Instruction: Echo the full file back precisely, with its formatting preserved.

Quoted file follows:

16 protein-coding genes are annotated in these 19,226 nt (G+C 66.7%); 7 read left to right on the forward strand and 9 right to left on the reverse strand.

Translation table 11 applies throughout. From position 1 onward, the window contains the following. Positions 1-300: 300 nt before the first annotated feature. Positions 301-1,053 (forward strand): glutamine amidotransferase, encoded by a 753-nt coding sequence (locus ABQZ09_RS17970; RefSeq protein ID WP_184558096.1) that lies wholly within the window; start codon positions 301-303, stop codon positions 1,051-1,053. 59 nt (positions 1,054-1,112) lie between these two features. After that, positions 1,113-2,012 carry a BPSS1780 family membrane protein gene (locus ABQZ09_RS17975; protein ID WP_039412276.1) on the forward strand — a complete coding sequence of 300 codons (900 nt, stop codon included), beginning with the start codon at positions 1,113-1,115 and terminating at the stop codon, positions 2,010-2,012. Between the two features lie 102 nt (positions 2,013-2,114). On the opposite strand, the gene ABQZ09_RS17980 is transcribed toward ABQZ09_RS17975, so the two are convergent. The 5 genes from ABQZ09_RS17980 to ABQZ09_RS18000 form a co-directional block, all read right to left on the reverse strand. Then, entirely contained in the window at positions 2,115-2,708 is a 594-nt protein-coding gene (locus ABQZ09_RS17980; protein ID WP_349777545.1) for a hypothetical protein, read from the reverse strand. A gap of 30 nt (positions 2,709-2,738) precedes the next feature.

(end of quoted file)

16 protein-coding genes are annotated in these 19,226 nt (G+C 66.7%); 7 read left to right on the forward strand and 9 right to left on the reverse strand.

Translation table 11 applies throughout. From position 1 onward, the window contains the following. Positions 1-300: 300 nt before the first annotated feature. Positions 301-1,053 (forward strand): glutamine amidotransferase, encoded by a 753-nt coding sequence (locus ABQZ09_RS17970; RefSeq protein ID WP_184558096.1) that lies wholly within the window; start codon positions 301-303, stop codon positions 1,051-1,053. 59 nt (positions 1,054-1,112) lie between these two features. After that, positions 1,113-2,012 carry a BPSS1780 family membrane protein gene (locus ABQZ09_RS17975; protein ID WP_039412276.1) on the forward strand — a complete coding sequence of 300 codons (900 nt, stop codon included), beginning with the start codon at positions 1,113-1,115 and terminating at the stop codon, positions 2,010-2,012. Between the two features lie 102 nt (positions 2,013-2,114). On the opposite strand, the gene ABQZ09_RS17980 is transcribed toward ABQZ09_RS17975, so the two are convergent. The 5 genes from ABQZ09_RS17980 to ABQZ09_RS18000 form a co-directional block, all read right to left on the reverse strand. Then, entirely contained in the window at positions 2,115-2,708 is a 594-nt protein-coding gene (locus ABQZ09_RS17980; protein ID WP_349777545.1) for a hypothetical protein, read from the reverse strand. A gap of 30 nt (positions 2,709-2,738) precedes the next feature.